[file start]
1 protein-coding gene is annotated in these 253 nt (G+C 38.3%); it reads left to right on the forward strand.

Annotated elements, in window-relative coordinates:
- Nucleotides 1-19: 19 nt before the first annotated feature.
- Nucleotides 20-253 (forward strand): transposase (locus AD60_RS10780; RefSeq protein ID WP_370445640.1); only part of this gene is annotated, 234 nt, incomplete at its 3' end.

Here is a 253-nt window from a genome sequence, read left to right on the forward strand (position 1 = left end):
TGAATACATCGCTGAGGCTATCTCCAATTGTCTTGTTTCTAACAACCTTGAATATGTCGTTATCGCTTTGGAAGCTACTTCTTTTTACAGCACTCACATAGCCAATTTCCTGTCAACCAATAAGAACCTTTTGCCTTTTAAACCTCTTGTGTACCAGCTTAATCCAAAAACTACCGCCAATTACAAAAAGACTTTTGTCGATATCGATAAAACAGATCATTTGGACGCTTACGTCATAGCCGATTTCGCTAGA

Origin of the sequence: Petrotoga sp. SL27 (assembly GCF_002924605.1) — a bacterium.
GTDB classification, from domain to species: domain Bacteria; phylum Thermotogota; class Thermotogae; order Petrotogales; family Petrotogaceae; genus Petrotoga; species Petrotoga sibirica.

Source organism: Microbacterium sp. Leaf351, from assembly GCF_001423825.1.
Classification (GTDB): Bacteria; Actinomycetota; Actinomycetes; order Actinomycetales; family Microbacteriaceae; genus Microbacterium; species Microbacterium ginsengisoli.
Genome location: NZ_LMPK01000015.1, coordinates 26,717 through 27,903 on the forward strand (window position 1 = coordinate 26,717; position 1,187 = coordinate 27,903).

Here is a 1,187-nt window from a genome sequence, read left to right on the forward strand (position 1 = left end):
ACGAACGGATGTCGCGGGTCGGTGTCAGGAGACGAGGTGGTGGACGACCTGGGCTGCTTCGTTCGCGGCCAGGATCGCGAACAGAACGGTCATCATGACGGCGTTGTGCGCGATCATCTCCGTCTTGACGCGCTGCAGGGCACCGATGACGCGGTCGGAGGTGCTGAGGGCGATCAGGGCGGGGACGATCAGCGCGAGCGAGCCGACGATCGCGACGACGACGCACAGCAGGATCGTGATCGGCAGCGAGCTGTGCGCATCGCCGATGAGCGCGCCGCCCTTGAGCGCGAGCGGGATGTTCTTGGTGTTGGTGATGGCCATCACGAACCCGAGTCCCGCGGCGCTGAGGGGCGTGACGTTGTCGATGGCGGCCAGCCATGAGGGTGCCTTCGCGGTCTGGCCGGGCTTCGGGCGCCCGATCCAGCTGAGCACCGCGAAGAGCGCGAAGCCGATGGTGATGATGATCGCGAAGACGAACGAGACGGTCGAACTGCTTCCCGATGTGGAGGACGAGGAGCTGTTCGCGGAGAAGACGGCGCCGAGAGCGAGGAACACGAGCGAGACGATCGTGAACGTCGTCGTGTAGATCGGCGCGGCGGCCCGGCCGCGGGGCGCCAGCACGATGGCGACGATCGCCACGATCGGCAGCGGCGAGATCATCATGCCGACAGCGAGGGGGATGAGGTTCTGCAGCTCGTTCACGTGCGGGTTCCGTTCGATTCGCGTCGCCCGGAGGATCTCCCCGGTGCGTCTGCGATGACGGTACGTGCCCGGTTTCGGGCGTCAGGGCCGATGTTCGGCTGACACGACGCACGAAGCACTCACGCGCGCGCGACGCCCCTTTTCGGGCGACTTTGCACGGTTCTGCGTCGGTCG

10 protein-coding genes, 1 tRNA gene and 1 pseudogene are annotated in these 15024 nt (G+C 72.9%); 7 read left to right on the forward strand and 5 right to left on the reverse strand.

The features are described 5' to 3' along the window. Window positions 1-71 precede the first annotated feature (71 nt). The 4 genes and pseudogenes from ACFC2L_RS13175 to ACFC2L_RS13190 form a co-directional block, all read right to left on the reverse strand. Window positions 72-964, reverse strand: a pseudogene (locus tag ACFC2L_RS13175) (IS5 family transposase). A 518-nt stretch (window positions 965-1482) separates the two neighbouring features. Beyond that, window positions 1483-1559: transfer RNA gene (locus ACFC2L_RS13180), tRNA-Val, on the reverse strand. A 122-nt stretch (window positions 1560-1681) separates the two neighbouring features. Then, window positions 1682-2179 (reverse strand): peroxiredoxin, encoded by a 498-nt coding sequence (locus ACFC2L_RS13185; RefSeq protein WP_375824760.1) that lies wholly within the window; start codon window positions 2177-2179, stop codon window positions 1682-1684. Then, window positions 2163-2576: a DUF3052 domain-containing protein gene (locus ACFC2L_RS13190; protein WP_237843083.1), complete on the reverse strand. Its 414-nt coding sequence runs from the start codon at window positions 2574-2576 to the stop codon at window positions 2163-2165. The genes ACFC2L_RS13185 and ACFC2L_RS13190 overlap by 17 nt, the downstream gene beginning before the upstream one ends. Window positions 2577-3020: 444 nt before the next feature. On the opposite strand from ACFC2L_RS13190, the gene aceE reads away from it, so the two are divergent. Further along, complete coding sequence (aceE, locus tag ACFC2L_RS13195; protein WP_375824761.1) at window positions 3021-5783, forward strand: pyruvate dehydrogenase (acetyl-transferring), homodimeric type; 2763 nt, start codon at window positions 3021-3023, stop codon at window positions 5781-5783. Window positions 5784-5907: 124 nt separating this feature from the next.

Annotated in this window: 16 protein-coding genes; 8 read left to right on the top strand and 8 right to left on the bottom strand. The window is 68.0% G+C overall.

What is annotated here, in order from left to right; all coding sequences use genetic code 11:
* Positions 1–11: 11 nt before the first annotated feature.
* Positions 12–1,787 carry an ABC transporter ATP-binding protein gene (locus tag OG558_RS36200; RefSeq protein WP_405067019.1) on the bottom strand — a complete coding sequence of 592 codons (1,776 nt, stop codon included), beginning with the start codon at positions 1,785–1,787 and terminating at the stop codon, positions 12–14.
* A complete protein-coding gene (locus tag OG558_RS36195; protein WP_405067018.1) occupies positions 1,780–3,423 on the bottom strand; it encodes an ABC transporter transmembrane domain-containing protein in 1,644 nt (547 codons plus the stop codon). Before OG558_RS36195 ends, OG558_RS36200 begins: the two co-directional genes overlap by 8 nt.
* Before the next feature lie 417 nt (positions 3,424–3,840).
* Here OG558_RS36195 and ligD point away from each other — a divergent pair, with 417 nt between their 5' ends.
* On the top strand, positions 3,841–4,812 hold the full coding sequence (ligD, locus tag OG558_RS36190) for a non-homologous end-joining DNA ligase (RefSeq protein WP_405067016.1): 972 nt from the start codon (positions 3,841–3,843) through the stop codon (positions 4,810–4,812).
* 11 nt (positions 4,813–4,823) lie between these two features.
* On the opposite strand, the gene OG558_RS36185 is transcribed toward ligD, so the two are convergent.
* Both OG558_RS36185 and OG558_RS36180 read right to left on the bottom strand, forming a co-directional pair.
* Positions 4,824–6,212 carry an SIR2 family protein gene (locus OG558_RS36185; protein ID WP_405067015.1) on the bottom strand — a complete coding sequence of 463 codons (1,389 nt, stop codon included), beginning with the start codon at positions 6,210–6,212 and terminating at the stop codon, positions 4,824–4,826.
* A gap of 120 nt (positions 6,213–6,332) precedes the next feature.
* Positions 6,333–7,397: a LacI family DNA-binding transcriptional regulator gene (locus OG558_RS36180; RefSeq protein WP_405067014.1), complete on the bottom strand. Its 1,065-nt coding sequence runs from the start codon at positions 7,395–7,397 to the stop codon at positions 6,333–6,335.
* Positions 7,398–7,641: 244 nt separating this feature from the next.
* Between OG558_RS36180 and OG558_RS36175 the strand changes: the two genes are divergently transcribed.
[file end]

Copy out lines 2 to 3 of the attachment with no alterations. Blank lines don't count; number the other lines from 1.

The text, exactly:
Annotated elements, in window-relative coordinates:
- Nucleotides 1-19: 19 nt before the first annotated feature.